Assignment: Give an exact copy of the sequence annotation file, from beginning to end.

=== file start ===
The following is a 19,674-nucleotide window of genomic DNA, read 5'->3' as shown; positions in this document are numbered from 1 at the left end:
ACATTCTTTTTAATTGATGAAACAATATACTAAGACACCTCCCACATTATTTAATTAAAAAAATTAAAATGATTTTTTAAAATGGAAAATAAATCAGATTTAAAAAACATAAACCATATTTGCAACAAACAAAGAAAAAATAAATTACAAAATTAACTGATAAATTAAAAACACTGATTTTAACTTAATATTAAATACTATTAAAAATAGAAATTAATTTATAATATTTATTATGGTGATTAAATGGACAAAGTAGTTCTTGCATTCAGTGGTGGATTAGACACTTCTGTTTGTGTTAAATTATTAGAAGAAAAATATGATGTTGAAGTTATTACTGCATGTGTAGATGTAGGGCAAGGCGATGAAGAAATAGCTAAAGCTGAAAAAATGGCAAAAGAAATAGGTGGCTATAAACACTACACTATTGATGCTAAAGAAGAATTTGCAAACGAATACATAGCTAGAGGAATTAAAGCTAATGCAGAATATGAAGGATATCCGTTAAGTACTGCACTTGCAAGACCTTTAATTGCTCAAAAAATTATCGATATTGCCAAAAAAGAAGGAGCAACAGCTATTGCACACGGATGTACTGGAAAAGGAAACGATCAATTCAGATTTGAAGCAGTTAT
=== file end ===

The following is a 19,674-nucleotide window of genomic DNA, read 5'->3' as shown; positions in this document are numbered from 1 at the left end:
ACATTCTTTTTAATTGATGAAACAATATACTAAGACACCTCCCACATTATTTAATTAAAAAAATTAAAATGATTTTTTAAAATGGAAAATAAATCAGATTTAAAAAACATAAACCATATTTGCAACAAACAAAGAAAAAATAAATTACAAAATTAACTGATAAATTAAAAACACTGATTTTAACTTAATATTAAATACTATTAAAAATAGAAATTAATTTATAATATTTATTATGGTGATTAAATGGACAAAGTAGTTCTTGCATTCAGTGGTGGATTAGACACTTCTGTTTGTGTTAAATTATTAGAAGAAAAATATGATGTTGAAGTTATTACTGCATGTGTAGATGTAGGGCAAGGCGATGAAGAAATAGCTAAAGCTGAAAAAATGGCAAAAGAAATAGGTGGCTATAAACACTACACTATTGATGCTAAAGAAGAATTTGCAAACGAATACATAGCTAGAGGAATTAAAGCTAATGCAGAATATGAAGGATATCCGTTAAGTACTGCACTTGCAAGACCTTTAATTGCTCAAAAAATTATCGATATTGCCAAAAAAGAAGGAGCAACAGCTATTGCACACGGATGTACTGGAAAAGGAAACGATCAATTCAGATTTGAAGCAGTTAT